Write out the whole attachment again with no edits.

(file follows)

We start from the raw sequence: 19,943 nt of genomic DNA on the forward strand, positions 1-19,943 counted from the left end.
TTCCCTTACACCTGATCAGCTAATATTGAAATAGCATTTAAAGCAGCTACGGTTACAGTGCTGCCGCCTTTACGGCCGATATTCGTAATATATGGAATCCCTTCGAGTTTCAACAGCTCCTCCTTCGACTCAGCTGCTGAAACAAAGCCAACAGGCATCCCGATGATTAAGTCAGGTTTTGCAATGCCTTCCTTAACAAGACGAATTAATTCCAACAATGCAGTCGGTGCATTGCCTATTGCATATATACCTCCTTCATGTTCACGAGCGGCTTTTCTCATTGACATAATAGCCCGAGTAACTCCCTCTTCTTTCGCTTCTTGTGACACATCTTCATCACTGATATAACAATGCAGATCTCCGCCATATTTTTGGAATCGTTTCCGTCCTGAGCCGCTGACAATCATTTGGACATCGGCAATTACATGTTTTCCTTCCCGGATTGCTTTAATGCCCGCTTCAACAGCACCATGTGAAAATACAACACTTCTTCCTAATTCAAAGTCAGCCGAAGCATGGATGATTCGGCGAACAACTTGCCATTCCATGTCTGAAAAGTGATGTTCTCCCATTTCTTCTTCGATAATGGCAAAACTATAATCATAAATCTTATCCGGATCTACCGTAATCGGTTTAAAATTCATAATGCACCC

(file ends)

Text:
We start from the raw sequence: 19,943 nt of genomic DNA on the forward strand, positions 1-19,943 counted from the left end.
TTCCCTTACACCTGATCAGCTAATATTGAAATAGCATTTAAAGCAGCTACGGTTACAGTGCTGCCGCCTTTACGGCCGATATTCGTAATATATGGAATCCCTTCGAGTTTCAACAGCTCCTCCTTCGACTCAGCTGCTGAAACAAAGCCAACAGGCATCCCGATGATTAAGTCAGGTTTTGCAATGCCTTCCTTAACAAGACGAATTAATTCCAACAATGCAGTCGGTGCATTGCCTATTGCATATATACCTCCTTCATGTTCACGAGCGGCTTTTCTCATTGACATAATAGCCCGAGTAACTCCCTCTTCTTTCGCTTCTTGTGACACATCTTCATCACTGATATAACAATGCAGATCTCCGCCATATTTTTGGAATCGTTTCCGTCCTGAGCCGCTGACAATCATTTGGACATCGGCAATTACATGTTTTCCTTCCCGGATTGCTTTAATGCCCGCTTCAACAGCACCATGTGAAAATACAACACTTCTTCCTAATTCAAAGTCAGCCGAAGCATGGATGATTCGGCGAACAACTTGCCATTCCATGTCTGAAAAGTGATGTTCTCCCATTTCTTCTTCGATAATGGCAAAACTATAATCATAAATCTTATCCGGATCTACCGTAATCGGTTTAAAATTCATAATGCACCC